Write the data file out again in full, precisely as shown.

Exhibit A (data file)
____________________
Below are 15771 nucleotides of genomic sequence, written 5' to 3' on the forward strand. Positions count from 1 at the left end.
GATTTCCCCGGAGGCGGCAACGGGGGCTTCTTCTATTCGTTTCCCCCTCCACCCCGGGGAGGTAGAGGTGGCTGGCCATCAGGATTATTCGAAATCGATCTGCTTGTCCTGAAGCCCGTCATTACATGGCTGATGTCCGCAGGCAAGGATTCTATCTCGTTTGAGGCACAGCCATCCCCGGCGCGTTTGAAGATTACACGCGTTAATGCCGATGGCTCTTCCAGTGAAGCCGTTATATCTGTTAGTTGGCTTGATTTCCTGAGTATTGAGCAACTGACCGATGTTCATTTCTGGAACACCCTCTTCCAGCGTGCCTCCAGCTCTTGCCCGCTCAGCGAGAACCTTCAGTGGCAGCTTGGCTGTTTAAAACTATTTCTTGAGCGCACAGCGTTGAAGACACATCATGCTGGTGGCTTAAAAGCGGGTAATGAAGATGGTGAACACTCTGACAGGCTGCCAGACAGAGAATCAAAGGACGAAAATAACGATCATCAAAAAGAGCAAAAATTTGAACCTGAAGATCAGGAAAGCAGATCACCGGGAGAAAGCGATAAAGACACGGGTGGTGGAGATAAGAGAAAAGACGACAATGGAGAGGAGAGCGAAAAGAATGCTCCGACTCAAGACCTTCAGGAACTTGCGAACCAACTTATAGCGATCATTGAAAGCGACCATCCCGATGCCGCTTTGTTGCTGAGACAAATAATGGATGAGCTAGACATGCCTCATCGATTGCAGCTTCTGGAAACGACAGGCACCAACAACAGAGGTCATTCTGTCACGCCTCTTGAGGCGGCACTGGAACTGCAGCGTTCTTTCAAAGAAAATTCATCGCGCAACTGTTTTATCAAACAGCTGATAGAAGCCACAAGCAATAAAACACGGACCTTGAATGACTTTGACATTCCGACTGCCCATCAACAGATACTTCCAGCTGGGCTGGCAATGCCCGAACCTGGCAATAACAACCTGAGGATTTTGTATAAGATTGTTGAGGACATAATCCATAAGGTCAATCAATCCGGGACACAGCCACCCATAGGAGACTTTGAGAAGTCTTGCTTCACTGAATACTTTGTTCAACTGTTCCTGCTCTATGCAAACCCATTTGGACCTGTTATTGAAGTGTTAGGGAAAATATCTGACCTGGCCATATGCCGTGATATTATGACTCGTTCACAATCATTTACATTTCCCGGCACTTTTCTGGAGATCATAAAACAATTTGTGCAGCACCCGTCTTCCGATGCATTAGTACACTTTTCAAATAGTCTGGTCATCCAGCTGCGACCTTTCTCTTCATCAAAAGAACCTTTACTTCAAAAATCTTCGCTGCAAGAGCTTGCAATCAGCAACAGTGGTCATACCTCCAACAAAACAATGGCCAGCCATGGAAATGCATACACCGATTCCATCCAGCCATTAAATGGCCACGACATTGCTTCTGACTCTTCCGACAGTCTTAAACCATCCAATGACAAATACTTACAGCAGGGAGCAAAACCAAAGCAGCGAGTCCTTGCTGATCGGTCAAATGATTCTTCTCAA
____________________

Below are 15771 nucleotides of genomic sequence, written 5' to 3' on the forward strand. Positions count from 1 at the left end.
GATTTCCCCGGAGGCGGCAACGGGGGCTTCTTCTATTCGTTTCCCCCTCCACCCCGGGGAGGTAGAGGTGGCTGGCCATCAGGATTATTCGAAATCGATCTGCTTGTCCTGAAGCCCGTCATTACATGGCTGATGTCCGCAGGCAAGGATTCTATCTCGTTTGAGGCACAGCCATCCCCGGCGCGTTTGAAGATTACACGCGTTAATGCCGATGGCTCTTCCAGTGAAGCCGTTATATCTGTTAGTTGGCTTGATTTCCTGAGTATTGAGCAACTGACCGATGTTCATTTCTGGAACACCCTCTTCCAGCGTGCCTCCAGCTCTTGCCCGCTCAGCGAGAACCTTCAGTGGCAGCTTGGCTGTTTAAAACTATTTCTTGAGCGCACAGCGTTGAAGACACATCATGCTGGTGGCTTAAAAGCGGGTAATGAAGATGGTGAACACTCTGACAGGCTGCCAGACAGAGAATCAAAGGACGAAAATAACGATCATCAAAAAGAGCAAAAATTTGAACCTGAAGATCAGGAAAGCAGATCACCGGGAGAAAGCGATAAAGACACGGGTGGTGGAGATAAGAGAAAAGACGACAATGGAGAGGAGAGCGAAAAGAATGCTCCGACTCAAGACCTTCAGGAACTTGCGAACCAACTTATAGCGATCATTGAAAGCGACCATCCCGATGCCGCTTTGTTGCTGAGACAAATAATGGATGAGCTAGACATGCCTCATCGATTGCAGCTTCTGGAAACGACAGGCACCAACAACAGAGGTCATTCTGTCACGCCTCTTGAGGCGGCACTGGAACTGCAGCGTTCTTTCAAAGAAAATTCATCGCGCAACTGTTTTATCAAACAGCTGATAGAAGCCACAAGCAATAAAACACGGACCTTGAATGACTTTGACATTCCGACTGCCCATCAACAGATACTTCCAGCTGGGCTGGCAATGCCCGAACCTGGCAATAACAACCTGAGGATTTTGTATAAGATTGTTGAGGACATAATCCATAAGGTCAATCAATCCGGGACACAGCCACCCATAGGAGACTTTGAGAAGTCTTGCTTCACTGAATACTTTGTTCAACTGTTCCTGCTCTATGCAAACCCATTTGGACCTGTTATTGAAGTGTTAGGGAAAATATCTGACCTGGCCATATGCCGTGATATTATGACTCGTTCACAATCATTTACATTTCCCGGCACTTTTCTGGAGATCATAAAACAATTTGTGCAGCACCCGTCTTCCGATGCATTAGTACACTTTTCAAATAGTCTGGTCATCCAGCTGCGACCTTTCTCTTCATCAAAAGAACCTTTACTTCAAAAATCTTCGCTGCAAGAGCTTGCAATCAGCAACAGTGGTCATACCTCCAACAAAACAATGGCCAGCCATGGAAATGCATACACCGATTCCATCCAGCCATTAAATGGCCACGACATTGCTTCTGACTCTTCCGACAGTCTTAAACCATCCAATGACAAATACTTACAGCAGGGAGCAAAACCAAAGCAGCGAGTCCTTGCTGATCGGTCAAATGATTCTTCTCAA